Smart cards that top-up health
Friday, August 23, 2013
Zack Oloo and Sam Agutu have been friends since they met at school 43 years ago. They followed similar career paths, working their way up Kenya’s health insurance industry until each ran successful brokerage businesses in the sector. Then, a few years ago, they both quit.
With less than 10% of Kenyans covered by health insurance, whether by private companies or the mandatory national hospital care scheme for those in formal employment, most of the population potentially faces devastating out-of-pocket expenses if they fall seriously ill.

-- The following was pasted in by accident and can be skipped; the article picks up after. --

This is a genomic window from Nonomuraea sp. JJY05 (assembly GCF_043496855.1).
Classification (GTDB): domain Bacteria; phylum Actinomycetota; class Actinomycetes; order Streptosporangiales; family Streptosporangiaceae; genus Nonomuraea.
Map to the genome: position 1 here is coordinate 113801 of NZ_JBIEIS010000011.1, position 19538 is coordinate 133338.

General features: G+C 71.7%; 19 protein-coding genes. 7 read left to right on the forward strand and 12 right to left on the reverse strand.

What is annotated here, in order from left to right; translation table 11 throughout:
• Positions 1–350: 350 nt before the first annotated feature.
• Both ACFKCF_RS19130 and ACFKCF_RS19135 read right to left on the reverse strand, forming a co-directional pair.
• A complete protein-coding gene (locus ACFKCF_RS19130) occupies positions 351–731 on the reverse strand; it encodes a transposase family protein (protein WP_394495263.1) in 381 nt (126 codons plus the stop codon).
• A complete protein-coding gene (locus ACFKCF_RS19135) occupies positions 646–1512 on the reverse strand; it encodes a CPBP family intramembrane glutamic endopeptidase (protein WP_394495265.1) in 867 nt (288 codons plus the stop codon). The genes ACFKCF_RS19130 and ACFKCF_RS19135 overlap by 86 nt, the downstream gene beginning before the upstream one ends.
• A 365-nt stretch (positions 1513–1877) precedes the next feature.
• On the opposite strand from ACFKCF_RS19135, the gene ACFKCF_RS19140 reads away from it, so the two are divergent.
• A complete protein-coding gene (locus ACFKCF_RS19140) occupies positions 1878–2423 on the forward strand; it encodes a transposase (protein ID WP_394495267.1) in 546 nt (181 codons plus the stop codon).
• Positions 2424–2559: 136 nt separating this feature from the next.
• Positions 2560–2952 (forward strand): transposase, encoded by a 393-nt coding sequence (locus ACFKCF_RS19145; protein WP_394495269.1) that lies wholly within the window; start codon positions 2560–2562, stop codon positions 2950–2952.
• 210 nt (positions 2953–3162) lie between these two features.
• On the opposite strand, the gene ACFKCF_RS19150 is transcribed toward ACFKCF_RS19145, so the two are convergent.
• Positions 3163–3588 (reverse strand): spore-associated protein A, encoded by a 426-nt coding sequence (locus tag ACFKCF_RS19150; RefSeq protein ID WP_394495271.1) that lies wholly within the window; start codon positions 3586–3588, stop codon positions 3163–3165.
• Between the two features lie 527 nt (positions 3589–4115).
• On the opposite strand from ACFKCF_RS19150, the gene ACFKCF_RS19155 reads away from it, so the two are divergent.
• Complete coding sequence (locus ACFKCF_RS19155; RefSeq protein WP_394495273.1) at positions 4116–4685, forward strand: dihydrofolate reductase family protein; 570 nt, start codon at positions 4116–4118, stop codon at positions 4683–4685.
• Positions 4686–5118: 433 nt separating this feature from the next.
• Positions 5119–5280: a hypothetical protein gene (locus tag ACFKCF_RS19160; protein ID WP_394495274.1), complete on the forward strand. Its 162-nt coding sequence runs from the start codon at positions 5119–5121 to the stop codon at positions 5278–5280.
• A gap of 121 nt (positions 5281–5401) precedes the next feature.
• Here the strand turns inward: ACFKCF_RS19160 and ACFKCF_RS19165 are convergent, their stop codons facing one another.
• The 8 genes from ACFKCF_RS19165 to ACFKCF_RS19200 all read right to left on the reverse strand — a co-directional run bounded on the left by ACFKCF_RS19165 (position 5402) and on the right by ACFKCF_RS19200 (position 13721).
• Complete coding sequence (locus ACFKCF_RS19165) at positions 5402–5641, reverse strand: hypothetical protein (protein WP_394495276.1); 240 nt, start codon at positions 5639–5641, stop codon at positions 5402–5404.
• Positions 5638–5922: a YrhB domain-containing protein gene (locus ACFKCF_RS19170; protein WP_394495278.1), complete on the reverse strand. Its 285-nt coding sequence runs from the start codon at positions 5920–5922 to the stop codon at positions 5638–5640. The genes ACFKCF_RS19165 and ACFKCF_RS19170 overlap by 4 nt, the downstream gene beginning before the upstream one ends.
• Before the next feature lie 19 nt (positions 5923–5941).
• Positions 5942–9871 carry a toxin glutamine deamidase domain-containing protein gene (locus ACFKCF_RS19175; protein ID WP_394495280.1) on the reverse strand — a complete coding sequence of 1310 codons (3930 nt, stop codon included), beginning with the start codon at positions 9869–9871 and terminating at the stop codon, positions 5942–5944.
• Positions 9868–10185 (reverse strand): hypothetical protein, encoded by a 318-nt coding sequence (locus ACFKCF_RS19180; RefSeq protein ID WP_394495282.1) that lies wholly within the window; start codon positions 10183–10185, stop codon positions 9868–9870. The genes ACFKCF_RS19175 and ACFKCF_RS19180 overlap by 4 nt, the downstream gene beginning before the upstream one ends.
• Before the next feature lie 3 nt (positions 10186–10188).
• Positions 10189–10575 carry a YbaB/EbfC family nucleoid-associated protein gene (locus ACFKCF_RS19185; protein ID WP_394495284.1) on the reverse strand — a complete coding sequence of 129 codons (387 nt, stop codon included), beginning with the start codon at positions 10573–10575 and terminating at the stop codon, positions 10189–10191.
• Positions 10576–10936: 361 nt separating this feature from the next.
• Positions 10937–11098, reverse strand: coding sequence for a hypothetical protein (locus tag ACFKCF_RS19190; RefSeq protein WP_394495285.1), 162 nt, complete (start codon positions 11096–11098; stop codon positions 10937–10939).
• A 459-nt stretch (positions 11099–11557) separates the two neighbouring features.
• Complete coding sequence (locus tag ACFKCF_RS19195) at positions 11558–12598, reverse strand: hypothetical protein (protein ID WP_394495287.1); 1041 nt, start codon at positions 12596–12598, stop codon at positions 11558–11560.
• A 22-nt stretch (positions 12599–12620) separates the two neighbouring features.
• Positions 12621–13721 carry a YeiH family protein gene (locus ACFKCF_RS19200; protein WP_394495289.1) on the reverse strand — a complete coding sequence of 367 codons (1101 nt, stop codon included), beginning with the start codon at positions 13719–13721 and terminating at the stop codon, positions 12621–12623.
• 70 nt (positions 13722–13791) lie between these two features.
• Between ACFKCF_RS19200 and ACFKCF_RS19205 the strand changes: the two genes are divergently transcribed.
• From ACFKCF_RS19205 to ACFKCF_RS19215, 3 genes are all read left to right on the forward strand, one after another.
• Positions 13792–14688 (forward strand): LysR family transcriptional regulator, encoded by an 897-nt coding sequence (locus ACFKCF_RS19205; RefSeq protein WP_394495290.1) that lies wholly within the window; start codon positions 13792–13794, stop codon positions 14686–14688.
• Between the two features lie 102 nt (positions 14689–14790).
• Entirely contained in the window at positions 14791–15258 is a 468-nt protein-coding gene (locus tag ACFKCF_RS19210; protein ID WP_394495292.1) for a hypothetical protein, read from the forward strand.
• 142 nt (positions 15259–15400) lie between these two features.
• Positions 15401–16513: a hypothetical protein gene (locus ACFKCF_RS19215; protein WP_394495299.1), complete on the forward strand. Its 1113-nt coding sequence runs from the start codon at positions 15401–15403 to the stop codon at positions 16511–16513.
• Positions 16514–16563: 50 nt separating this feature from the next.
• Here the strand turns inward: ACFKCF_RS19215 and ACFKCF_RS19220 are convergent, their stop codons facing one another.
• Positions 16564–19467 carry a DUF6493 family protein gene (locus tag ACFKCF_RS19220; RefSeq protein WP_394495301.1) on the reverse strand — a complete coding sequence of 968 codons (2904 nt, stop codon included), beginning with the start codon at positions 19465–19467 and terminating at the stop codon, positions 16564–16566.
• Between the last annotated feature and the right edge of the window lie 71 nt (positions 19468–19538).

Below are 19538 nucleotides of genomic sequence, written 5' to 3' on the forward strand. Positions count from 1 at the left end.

Oloo and Agutu decided there must be a better way. So in 2008 they launched Changamka Microhealth, a company that helps Kenya’s urban poor access and finance healthcare through use of mobile phones, mobile money and smart cards.
While all employers are required by law to enroll their employees into the National Hospital Insurance Fund, membership is voluntary for the 77% of the working population who are self-employed or work in the informal sector. The scheme covers limited hospital care solely, and as of last year, only 800,000 people from the informal sector were enrolled. Other private insurance schemes cost upwards of 50-80,000 KES ($600-900) to cover a family. The average per capita income in Kenya is only $1,800 a year.